Flyers

Flyers

Back in April, Ron Hextall spoke about pressure.

At the time, the Flyers weren't facing any overwhelming feeling of now or never.

They had just come off 42 wins and 98 points, both highs under Dave Hakstol in Year 3 of his tenure, took the two-time defending Stanley Cup champion Penguins to six games in the first round of the playoffs, and many of their core pieces experienced career years to coincide with the team's growing youthfulness.

The expectation for a bigger step, though, was starting to build and became magnified when the Flyers signed James van Riemsdyk on Day 1 of free agency. 

"We all have pressure," Hextall, now the Flyers' former general manager, said after the 2017-18 season. "Pro sports is pressure. There's pressure on all of us. Now how you handle that pressure, you better handle it right."

The Flyers couldn't get past it through two and a half months of this season as the pressure morphed into an unstoppable force.

Seeing how freely and crisply the Flyers played Tuesday night during a 3-2 win over the Red Wings, it became increasingly clear that the stresses and drama brewing off the ice were weighing down the players who dictate the whole show on the ice.

Can you fault them for feeling it? In just two weeks, their GM, assistant GM and an assistant coach were fired, setting up for three replacements to take over all while their head coach was in this weird limbo but squarely on the chopping block.

 

Yes, they are professionals and making good money to play this sport at a high level.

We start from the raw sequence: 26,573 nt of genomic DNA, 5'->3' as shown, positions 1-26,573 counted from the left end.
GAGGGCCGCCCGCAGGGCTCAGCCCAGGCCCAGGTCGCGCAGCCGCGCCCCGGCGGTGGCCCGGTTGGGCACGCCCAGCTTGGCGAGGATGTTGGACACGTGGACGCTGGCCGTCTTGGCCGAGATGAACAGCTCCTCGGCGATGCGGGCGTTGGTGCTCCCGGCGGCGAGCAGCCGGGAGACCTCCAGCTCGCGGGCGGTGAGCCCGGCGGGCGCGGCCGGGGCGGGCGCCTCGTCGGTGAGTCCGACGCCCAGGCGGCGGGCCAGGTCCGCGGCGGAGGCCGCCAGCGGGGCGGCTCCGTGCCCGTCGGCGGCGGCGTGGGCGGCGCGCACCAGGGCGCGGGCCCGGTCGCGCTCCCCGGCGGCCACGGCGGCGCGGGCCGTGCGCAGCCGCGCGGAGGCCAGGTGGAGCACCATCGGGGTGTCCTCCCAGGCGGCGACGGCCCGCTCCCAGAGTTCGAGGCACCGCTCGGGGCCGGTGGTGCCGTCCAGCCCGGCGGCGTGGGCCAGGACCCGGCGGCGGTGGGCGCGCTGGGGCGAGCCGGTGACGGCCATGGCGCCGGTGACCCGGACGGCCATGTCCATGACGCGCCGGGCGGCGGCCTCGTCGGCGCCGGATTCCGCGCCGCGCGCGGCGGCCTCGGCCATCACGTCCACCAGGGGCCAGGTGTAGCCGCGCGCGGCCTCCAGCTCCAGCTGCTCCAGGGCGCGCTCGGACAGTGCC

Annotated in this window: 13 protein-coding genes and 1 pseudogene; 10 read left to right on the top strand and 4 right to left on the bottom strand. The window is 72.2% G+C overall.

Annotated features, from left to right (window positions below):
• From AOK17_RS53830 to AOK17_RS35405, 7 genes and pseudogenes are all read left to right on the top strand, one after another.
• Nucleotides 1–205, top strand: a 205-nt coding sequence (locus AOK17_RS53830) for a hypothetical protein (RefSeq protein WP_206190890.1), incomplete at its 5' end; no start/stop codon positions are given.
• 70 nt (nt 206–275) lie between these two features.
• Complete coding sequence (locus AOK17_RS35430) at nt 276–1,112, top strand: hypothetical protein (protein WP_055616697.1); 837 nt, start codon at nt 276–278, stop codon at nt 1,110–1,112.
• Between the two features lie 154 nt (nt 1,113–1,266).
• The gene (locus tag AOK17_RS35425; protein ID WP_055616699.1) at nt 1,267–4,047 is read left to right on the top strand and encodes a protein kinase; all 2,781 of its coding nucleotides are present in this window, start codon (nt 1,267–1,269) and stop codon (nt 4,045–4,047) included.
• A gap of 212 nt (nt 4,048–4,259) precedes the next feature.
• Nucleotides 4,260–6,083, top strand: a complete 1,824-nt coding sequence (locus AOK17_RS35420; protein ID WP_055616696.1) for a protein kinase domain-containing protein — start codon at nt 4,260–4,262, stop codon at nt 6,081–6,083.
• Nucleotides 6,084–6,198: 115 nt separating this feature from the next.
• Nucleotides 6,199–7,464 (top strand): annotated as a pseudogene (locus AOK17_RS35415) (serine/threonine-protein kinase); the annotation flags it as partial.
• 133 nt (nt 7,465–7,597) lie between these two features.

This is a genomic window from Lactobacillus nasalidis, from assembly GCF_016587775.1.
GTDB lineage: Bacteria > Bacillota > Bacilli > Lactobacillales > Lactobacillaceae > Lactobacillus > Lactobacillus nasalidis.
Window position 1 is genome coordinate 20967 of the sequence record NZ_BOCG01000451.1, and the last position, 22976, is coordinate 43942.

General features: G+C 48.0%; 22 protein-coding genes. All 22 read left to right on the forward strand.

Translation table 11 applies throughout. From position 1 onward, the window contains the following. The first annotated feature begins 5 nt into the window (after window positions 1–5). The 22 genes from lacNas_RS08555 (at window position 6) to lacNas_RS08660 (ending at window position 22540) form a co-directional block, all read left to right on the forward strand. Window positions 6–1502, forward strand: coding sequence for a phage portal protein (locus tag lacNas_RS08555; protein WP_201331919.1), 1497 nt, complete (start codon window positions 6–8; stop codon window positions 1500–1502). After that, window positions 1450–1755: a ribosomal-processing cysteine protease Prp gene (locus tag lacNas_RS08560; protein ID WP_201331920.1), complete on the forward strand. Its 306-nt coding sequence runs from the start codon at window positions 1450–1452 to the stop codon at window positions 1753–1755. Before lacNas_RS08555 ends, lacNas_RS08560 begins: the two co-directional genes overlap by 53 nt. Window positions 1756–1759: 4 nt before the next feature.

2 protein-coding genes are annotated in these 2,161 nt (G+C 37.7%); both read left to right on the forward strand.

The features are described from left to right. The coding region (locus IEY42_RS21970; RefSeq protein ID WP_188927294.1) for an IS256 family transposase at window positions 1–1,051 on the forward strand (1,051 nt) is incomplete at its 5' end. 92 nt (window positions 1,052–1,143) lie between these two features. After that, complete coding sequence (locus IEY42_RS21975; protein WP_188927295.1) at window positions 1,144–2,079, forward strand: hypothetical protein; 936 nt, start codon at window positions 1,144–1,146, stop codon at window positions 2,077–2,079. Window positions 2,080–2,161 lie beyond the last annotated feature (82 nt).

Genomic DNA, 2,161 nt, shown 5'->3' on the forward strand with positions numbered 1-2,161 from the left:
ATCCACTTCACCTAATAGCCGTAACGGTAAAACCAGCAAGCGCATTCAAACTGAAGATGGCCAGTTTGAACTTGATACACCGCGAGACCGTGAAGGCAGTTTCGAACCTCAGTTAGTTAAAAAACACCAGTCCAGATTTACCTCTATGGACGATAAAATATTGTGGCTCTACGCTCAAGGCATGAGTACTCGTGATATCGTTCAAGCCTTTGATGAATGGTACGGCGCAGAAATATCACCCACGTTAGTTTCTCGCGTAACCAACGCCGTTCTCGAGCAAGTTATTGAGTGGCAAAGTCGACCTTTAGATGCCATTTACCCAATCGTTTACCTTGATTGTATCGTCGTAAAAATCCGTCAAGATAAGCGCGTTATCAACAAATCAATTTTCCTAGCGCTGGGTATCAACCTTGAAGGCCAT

But they are also human beings.

The Flyers may not be Stanley Cup contenders, but they possess too much talent to be wallowing in last place of the Metropolitan Division and ranking among the league's bottom three in goals allowed, power-play percentage and penalty-kill percentage.

The Wells Fargo Center had a different aura Tuesday night.

The Flyers were a different team.

The walls no longer felt like they were falling in, so the Flyers didn't try to do too much and instead just played the game the way they should.

Fans were engaged with a positive outlook. The goalie of the future was making his NHL debut and a new voice was behind the bench. The fans weren't looking to jump all over the first mistake or call for Hakstol's head the second the opposition scored. 

That's not to blame the fans. It's simply pressure in pro sports, like Hextall said.

As the Flyers tried to save their coach's job after already seeing a significant shake-up atop the totem pole, that pressure would creep in and then pounce.

On Tuesday, a reset was felt — not pressure. The Flyers took control of the game. Carter Hart, at 20 years old, was in net. Scott Gordon, on an interim basis, was head coach.

"It has been a while since we've heard some 'Let's Go Flyers' chants, so it's pretty nice," Shayne Gostisbehere said at second intermission. "The kid is giving us something right now. He's giving us some energy, a jolt, something this team desperately needed."

The Hextall-Hakstol era ended Monday when the head coach was fired three weeks after the general manager who brought him here suffered the same fate.

It happened sooner than anyone saw coming, shockingly 31 games into this season.

And you can't help but wonder how much pressure played in finishing it off.

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